Entering last Saturday's squash showdown with Harvard, the Princeton Tigers were not only undefeated, with the distinction of having beaten all of their opponents by 9-0 margins, but were cocky as hell.
The previous day, the Princetonian had talked of a 9-0 blanking of a Crimson team which had fallen two years running to the defending national champs. And upon arriving at Hemenway Gym, one Tiger racquetman inquired of his Harvard opponent, "Aren't you scared playing Princeton?" "Oh yeah, terrified," came the reply.
Gentlemen and Tigers
Their cockiness aside, however, the Tigers remained gentlemen. Before the match, what Crimson mentor Jack Barnaby described as a "beautiful Tiger blanket" was presented to the retiring Harvard coach in a gesture of appreciation.
Barnaby, himself a gentleman, then proceded to demonstrate his thanks. Unveiling a team which he claimed "couldn't have carried Princeton's racquets on the court without permission in November," Barnaby sat back and watched a "tremendous win," a 6-3 triumph over the favored Tigers which makes the Crimson the odds-on favorite to dethrone Princeton as the nine-man intercollegiate champions.
In order to achieve this title, Harvard's task is clear-cut. The Crimson simply has to win its remaining three regular season matches, and Barnaby will have his 20th nine-man championship.
Obstacle number on is MIT on Tuesday night, and victory over the Engineers should prove about as tough as the requirements in "Boats." On the following Saturday, however, the Crimson racquetmen host Penn and then travel to Yale, contests which will decide the championship.
"Penn is good (Gil Mateer, the Quakers' number one player is the best intercollegiate player at the moment), and the Yale match is away," Barnaby said yesterday. "Now we're on top, the team to beat, so everyone will be trying to knock us off. We're not home free by any means."
Well, they may not be home free, but anyone who has ever heard of Vic Niederhoffer knows that they at least have one foot in the door, which is a lot more than Barnaby ever expected in November.
And the reasons underlying his caution then were based on sound reasoning. Last year, when Princeton clobbered the Crimson by a 7-2 margin, Bill Kaplan played number two for Harvard and lost. This year he won in the first position, 3-1.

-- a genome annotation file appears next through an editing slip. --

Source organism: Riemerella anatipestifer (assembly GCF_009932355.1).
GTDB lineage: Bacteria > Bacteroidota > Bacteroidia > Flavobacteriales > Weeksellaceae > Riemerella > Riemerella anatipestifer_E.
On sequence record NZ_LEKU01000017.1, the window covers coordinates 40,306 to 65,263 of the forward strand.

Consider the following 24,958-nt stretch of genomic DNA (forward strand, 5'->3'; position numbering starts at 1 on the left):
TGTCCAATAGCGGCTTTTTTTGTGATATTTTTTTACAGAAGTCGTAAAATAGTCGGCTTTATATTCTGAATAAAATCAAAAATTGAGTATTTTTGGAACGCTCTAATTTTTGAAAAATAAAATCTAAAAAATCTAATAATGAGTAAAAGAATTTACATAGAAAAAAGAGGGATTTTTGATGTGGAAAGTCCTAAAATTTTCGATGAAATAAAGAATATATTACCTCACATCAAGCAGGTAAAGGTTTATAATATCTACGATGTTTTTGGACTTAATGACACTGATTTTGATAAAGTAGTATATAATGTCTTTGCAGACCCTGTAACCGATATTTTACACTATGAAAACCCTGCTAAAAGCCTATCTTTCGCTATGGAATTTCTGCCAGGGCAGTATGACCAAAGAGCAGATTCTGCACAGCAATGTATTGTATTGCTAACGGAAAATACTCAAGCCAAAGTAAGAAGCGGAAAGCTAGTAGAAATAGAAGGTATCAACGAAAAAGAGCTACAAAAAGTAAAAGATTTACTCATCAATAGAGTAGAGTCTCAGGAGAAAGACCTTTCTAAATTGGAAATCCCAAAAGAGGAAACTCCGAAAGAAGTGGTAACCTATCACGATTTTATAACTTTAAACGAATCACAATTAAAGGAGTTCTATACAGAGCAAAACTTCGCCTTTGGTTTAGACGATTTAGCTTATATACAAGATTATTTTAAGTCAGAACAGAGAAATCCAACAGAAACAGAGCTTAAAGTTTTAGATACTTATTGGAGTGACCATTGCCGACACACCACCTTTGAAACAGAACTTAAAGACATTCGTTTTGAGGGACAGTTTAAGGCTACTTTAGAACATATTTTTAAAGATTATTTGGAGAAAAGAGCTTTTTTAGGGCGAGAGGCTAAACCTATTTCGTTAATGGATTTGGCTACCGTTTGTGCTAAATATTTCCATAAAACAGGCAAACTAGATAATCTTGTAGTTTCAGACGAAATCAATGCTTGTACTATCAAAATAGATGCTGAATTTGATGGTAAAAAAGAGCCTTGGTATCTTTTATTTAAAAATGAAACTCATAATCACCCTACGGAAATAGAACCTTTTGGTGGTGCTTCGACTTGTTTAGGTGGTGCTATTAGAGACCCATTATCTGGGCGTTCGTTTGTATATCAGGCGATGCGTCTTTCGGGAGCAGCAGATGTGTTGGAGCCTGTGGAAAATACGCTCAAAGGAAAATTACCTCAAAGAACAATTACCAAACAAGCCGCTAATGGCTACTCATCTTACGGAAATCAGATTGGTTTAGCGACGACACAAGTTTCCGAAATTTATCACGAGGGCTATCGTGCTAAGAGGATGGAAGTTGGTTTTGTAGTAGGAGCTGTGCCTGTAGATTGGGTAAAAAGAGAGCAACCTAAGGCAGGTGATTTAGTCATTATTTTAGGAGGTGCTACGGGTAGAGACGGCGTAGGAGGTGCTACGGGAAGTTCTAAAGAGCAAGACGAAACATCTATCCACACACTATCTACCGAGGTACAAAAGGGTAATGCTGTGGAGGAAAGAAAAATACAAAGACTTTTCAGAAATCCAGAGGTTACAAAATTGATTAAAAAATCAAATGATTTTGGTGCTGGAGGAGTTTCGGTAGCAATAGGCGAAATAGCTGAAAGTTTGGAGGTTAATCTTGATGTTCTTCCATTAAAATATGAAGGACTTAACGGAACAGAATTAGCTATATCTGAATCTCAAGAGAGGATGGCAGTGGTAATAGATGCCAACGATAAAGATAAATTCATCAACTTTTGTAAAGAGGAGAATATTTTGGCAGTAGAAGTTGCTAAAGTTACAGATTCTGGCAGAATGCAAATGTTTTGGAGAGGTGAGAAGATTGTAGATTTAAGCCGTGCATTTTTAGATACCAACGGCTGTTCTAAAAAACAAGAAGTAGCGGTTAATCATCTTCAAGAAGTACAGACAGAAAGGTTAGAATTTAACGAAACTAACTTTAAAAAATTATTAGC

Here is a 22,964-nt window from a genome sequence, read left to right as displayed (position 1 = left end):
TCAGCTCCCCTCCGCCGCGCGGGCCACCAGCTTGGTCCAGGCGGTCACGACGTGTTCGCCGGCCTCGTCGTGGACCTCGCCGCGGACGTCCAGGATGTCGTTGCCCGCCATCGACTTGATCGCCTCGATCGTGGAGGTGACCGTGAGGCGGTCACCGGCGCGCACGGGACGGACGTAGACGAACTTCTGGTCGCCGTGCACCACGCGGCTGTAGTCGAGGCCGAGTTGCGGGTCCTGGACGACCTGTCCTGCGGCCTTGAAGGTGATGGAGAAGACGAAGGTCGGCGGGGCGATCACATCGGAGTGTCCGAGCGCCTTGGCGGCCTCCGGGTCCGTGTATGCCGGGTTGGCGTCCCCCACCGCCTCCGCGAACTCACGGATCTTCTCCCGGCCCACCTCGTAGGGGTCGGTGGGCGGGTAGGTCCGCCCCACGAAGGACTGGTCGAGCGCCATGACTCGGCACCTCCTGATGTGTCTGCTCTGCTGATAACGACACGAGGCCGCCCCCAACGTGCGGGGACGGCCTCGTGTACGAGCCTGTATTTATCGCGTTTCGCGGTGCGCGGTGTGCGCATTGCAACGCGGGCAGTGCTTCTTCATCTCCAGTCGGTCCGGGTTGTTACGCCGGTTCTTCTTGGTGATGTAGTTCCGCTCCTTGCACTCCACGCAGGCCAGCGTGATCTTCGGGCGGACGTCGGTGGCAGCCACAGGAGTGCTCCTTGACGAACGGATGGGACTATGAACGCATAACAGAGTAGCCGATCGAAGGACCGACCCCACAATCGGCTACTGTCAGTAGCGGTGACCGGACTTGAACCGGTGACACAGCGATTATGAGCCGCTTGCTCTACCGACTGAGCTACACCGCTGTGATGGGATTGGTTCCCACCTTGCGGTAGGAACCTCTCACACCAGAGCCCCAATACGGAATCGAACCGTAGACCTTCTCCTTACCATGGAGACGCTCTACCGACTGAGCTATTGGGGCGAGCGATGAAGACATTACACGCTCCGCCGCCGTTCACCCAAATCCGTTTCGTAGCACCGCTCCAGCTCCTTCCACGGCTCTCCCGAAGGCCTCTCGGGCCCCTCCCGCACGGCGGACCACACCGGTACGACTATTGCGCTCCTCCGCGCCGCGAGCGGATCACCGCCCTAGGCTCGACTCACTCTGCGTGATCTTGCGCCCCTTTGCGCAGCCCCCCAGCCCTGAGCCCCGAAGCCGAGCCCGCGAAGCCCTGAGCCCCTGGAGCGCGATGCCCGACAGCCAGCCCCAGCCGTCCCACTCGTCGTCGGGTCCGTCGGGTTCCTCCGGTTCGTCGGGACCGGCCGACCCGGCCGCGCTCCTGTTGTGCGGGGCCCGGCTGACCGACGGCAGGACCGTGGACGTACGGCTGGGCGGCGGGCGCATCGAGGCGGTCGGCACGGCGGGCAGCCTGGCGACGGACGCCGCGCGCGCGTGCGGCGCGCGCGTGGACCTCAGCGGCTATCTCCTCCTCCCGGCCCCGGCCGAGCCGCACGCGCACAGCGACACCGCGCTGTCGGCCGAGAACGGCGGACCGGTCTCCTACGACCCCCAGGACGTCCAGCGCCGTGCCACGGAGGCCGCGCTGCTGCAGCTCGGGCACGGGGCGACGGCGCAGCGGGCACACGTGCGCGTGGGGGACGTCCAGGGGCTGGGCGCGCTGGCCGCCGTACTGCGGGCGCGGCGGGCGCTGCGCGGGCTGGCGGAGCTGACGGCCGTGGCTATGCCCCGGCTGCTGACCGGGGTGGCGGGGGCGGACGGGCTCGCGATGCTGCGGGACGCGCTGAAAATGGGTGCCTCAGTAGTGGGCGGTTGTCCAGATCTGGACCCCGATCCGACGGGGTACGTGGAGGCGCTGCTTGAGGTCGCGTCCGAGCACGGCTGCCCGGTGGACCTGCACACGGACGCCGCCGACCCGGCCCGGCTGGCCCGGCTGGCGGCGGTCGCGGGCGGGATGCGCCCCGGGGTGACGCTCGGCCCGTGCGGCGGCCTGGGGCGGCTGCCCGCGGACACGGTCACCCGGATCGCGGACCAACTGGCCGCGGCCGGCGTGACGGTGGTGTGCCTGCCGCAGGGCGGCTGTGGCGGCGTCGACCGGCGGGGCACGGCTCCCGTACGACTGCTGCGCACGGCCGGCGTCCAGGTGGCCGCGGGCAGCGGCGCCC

Playing at number five a year ago, Captain Jeff Wiegand was defeated; this year he triumphed 3-0 two notches higher. And to really defy logic, Princeton's Arif Safraz, who was the Tigers' number one man a year ago and undefeated for the season, had to drop to the second position because the Tigers came up with someone even better. Then why did Harvard freshman John havens dispose of Safraz, 3-1, last Saturday?
Colossal Team Effort
These three players, however, did not shock the Tigers by themselves, for, as Barnaby stated, "It was a colossal team effort, one of the best that I've ever seen." It was an effort which also featured victories by Mark Panarese (#6), Scott Mead (#8) Ted Humphreyville (#9), Ken Ehrlich (in an exhibition match at #10), and three near misses.
Peter Havens lost by a single point in the fifth and deciding game, Cass Sunstein by a similar margin in the fourth game, and Ned Bacon fell after a tough struggle in the fourth game as well.
The Final Member
It is the final member of the team, though, who deserves the MVP, for without Barnaby's tutelage, the players might still be holding Princeton's racquets.
"His record speaks for itself," Sunstein said, "he's the best." According to Havens (John), "he fosters an attitude that makes everyone want to practice. I believe whatever he says." Or, as Wiegand says in explaining the team's showing thus far, "it's a combination of a team which is teachable and ready to work and a really good teacher."
So while the coach praise the players, and the players laud the coach, and they all await next Saturday's Penn match, the top five players will be in Philadelphia this weekend competing in the national (as opposed to the intercollegiate) championships.
Individual and team competitions are staged with the Crimson, as well as other top collegiate squads and those from all over the country, competing in the latter division. Harvard opens against a team from Baltimore tonight, and if the past is any indication of things to come, you needn't be too surprised if the Crimson raises a few eyebrows in Philly--not with Jack Barnaby calling the shots.